Blue glow spotted at Chennai beach

Blue glow spotted at Chennai beach

Thousands of people were elated over bioluminescent waves being spotted along the Chennai coast. (Photo Twitter/Ajay Shyam (@ajaw_))

Beaches along the scenic East Coast Road near this metropolis glowed fluorescent blue on Sunday, mesmerising the evening walkers and sea lovers who gloated on the social media of having witnessed “historic event” by posting pictures and videos.

Though thousands of people were elated over bioluminescent waves being spotted along the Chennai coast, scientists and environmentalists say it may be a warning that all is not well in the ocean.

Photos and videos of waves turning blue swarmed the Internet, especially the micro-blogging site Twitter, with several of them elated over the sea sparkle and wonderful pictures that the “event” generated. The blue rays were noticed by people along the coast from Kovalam to Thiruvanmiyur on Sunday evening, but its effect was less in Elliot’s and Marina Beach in the city.

This is the first time that bioluminescent waves are being sighted on an Indian beach though it is quite common in several countries like the US.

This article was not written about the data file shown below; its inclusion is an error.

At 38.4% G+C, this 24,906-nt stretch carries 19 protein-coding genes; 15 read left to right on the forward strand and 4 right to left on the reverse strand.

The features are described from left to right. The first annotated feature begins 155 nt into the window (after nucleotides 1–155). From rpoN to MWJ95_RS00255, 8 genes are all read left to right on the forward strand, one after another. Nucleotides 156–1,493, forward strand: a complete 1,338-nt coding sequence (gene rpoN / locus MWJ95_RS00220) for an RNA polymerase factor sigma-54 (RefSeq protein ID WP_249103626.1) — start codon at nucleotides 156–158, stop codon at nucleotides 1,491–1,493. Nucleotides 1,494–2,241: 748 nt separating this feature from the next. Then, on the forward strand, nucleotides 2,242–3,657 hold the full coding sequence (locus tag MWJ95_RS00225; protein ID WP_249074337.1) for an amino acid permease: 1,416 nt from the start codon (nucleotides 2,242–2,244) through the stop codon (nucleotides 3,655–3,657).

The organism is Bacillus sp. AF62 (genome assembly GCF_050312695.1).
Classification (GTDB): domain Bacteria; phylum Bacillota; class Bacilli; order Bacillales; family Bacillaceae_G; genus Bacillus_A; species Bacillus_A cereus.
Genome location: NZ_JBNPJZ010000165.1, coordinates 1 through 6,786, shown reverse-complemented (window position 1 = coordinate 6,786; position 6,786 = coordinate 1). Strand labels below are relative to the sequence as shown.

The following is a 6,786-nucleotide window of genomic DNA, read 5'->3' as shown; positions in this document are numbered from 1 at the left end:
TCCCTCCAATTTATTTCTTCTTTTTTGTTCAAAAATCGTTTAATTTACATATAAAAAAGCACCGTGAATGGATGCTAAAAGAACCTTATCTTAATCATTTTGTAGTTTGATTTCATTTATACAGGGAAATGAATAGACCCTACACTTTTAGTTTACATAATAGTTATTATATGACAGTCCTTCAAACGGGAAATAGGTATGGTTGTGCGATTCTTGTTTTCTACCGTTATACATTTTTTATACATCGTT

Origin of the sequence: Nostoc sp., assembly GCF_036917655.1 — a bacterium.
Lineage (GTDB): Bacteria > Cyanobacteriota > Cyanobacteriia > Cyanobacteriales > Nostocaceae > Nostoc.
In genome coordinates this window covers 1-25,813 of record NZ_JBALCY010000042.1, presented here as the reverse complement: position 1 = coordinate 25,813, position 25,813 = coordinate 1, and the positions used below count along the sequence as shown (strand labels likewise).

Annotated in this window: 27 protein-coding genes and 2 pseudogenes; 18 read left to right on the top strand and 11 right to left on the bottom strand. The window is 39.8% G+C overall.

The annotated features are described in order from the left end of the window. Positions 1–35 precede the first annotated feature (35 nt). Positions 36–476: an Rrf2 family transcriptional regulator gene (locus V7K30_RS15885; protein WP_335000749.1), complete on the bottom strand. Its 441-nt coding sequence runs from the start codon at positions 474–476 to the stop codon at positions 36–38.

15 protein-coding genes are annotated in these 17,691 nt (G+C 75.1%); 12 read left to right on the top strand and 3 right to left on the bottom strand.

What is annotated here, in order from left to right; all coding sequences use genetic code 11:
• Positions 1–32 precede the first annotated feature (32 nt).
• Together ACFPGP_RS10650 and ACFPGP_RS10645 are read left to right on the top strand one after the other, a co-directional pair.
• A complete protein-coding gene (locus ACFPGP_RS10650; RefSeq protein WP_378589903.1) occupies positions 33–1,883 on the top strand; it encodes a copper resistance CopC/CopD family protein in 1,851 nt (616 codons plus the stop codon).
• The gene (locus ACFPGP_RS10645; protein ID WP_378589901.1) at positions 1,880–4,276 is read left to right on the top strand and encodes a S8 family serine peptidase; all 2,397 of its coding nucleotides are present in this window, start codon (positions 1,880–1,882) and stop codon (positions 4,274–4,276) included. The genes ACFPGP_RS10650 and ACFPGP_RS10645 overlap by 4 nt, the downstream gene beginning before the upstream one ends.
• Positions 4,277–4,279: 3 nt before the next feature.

Bioluminescence is caused by Noctiluca scintillans, a type of phytoplankton that convert their chemical energy into light energy when washed ashore. Bioluminescence occurs widely in marine vertebrates and invertebrates, as well as in some fungi, microorganisms including some bioluminescent bacteria and terrestrial invertebrates such as fireflies.

As there was jubilation among people, Pooja Kumar, Activist & Researcher at the Coastal Resource Centre here took to Twitter to explain what the blue rays meant.

“It is important to remember that this is a sign of a possibly unhealthy ocean. First, these microscopic plankton usually bloom in areas where there is oxygen deficit, and potentially high levels of nitrogen, phosphorus etc which is usually bad news for the larger marine food web,” she wrote.

These blooms have also been linked to massive fish kill, due to the ammonia released and they have also been implicated in the decline of fisheries in some places, Pooja Kumar explained. Other researches also said the impact of the blue rays on fish would be known only in the coming weeks or months.

Reputed publication, Journal Nature, had in an article said N. scintillans blooms could disrupt the traditional diatom-sustained food chain to the detriment of regional fisheries and long-term health of an ecosystem.

Pooja Kumar further said these blooms have also been linked to warming oceans due to climate change.